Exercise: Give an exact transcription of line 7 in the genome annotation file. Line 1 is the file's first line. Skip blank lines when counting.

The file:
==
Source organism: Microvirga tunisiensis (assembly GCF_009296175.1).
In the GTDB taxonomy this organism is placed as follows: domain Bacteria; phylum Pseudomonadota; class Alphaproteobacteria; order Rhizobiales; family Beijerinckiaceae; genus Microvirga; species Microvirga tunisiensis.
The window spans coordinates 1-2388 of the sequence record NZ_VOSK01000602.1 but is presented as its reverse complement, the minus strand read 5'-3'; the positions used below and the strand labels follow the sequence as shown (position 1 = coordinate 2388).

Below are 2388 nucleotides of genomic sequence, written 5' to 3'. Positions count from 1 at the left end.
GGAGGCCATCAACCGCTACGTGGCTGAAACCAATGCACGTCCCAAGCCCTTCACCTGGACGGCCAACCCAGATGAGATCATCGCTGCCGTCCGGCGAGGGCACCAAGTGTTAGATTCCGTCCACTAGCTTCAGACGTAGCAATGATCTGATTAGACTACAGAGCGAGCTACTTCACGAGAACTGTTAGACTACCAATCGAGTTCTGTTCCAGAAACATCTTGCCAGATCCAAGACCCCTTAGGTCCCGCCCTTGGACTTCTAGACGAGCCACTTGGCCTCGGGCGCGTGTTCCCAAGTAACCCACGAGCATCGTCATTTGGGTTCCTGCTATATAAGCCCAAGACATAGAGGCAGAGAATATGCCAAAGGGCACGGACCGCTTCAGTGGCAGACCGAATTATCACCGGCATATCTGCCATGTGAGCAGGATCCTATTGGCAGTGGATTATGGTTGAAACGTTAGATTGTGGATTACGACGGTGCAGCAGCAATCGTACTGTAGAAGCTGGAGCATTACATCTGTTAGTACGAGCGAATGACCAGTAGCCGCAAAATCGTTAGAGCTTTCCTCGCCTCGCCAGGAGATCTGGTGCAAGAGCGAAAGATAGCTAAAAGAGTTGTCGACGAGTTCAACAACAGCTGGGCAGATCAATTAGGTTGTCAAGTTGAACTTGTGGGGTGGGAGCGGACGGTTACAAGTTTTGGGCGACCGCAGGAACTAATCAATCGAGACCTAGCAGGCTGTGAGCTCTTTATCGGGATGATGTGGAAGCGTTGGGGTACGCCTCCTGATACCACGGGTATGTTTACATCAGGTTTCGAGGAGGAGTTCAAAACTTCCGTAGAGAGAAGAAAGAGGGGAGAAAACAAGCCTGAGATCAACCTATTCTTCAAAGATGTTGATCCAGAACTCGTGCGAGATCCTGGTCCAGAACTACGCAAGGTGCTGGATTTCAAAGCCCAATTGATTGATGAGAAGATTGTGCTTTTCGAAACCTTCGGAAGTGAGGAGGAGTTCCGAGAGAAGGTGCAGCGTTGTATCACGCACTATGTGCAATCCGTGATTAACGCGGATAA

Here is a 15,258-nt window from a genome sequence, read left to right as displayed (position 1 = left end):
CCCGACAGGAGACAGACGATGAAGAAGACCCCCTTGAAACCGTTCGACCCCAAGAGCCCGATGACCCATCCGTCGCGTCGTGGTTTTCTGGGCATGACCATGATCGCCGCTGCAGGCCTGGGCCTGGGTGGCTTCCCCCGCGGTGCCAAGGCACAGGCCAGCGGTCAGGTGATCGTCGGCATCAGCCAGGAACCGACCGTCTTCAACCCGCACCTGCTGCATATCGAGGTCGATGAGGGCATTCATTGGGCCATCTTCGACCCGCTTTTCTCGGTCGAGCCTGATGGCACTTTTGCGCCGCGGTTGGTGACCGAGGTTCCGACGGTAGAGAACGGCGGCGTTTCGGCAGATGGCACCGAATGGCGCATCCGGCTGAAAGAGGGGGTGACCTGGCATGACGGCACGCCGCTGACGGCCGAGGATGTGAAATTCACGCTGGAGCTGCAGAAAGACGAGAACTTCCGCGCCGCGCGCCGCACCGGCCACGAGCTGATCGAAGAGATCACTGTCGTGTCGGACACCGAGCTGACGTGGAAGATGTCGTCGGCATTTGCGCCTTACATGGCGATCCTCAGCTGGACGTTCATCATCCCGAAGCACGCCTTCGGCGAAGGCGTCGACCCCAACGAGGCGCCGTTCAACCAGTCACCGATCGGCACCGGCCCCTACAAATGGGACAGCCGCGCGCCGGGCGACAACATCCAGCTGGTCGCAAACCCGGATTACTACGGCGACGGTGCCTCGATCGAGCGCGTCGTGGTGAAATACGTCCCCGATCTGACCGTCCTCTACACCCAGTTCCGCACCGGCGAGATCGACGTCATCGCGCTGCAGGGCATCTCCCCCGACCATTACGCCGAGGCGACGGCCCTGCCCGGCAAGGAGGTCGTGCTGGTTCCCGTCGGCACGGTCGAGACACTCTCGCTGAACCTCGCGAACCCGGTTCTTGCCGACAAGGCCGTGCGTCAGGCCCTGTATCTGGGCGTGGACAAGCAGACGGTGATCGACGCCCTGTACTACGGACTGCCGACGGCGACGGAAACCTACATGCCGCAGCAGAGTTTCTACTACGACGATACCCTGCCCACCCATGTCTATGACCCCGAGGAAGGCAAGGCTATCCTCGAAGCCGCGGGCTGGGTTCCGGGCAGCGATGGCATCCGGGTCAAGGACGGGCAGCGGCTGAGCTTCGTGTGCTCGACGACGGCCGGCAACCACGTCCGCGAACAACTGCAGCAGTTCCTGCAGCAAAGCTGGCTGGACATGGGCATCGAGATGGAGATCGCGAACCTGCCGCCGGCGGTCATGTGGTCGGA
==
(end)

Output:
CCCGACAGGAGACAGACGATGAAGAAGACCCCCTTGAAACCGTTCGACCCCAAGAGCCCGATGACCCATCCGTCGCGTCGTGGTTTTCTGGGCATGACCATGATCGCCGCTGCAGGCCTGGGCCTGGGTGGCTTCCCCCGCGGTGCCAAGGCACAGGCCAGCGGTCAGGTGATCGTCGGCATCAGCCAGGAACCGACCGTCTTCAACCCGCACCTGCTGCATATCGAGGTCGATGAGGGCATTCATTGGGCCATCTTCGACCCGCTTTTCTCGGTCGAGCCTGATGGCACTTTTGCGCCGCGGTTGGTGACCGAGGTTCCGACGGTAGAGAACGGCGGCGTTTCGGCAGATGGCACCGAATGGCGCATCCGGCTGAAAGAGGGGGTGACCTGGCATGACGGCACGCCGCTGACGGCCGAGGATGTGAAATTCACGCTGGAGCTGCAGAAAGACGAGAACTTCCGCGCCGCGCGCCGCACCGGCCACGAGCTGATCGAAGAGATCACTGTCGTGTCGGACACCGAGCTGACGTGGAAGATGTCGTCGGCATTTGCGCCTTACATGGCGATCCTCAGCTGGACGTTCATCATCCCGAAGCACGCCTTCGGCGAAGGCGTCGACCCCAACGAGGCGCCGTTCAACCAGTCACCGATCGGCACCGGCCCCTACAAATGGGACAGCCGCGCGCCGGGCGACAACATCCAGCTGGTCGCAAACCCGGATTACTACGGCGACGGTGCCTCGATCGAGCGCGTCGTGGTGAAATACGTCCCCGATCTGACCGTCCTCTACACCCAGTTCCGCACCGGCGAGATCGACGTCATCGCGCTGCAGGGCATCTCCCCCGACCATTACGCCGAGGCGACGGCCCTGCCCGGCAAGGAGGTCGTGCTGGTTCCCGTCGGCACGGTCGAGACACTCTCGCTGAACCTCGCGAACCCGGTTCTTGCCGACAAGGCCGTGCGTCAGGCCCTGTATCTGGGCGTGGACAAGCAGACGGTGATCGACGCCCTGTACTACGGACTGCCGACGGCGACGGAAACCTACATGCCGCAGCAGAGTTTCTACTACGACGATACCCTGCCCACCCATGTCTATGACCCCGAGGAAGGCAAGGCTATCCTCGAAGCCGCGGGCTGGGTTCCGGGCAGCGATGGCATCCGGGTCAAGGACGGGCAGCGGCTGAGCTTCGTGTGCTCGACGACGGCCGGCAACCACGTCCGCGAACAACTGCAGCAGTTCCTGCAGCAAAGCTGGCTGGACATGGGCATCGAGATGGAGATCGCGAACCTGCCGCCGGCGGTCATGTGGTCGGA